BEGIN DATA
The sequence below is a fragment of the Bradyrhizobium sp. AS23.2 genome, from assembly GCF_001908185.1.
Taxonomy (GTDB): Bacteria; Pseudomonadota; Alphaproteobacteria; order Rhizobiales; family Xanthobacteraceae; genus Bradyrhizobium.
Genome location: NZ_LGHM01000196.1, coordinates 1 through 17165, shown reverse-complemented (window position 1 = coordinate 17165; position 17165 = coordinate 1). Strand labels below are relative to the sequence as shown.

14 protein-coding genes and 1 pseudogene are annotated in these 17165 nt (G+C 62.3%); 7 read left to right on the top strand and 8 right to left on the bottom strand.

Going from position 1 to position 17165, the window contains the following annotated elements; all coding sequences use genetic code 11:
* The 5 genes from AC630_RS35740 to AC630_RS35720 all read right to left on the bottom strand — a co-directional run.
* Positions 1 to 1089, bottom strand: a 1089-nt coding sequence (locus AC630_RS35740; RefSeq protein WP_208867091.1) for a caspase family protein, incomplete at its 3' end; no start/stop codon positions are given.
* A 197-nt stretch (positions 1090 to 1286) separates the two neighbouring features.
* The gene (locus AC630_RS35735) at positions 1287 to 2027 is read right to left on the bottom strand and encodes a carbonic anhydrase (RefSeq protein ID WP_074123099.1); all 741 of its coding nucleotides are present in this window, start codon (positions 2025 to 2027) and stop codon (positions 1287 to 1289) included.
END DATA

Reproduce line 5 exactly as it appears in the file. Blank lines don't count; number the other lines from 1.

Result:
Going from position 1 to position 17165, the window contains the following annotated elements; all coding sequences use genetic code 11: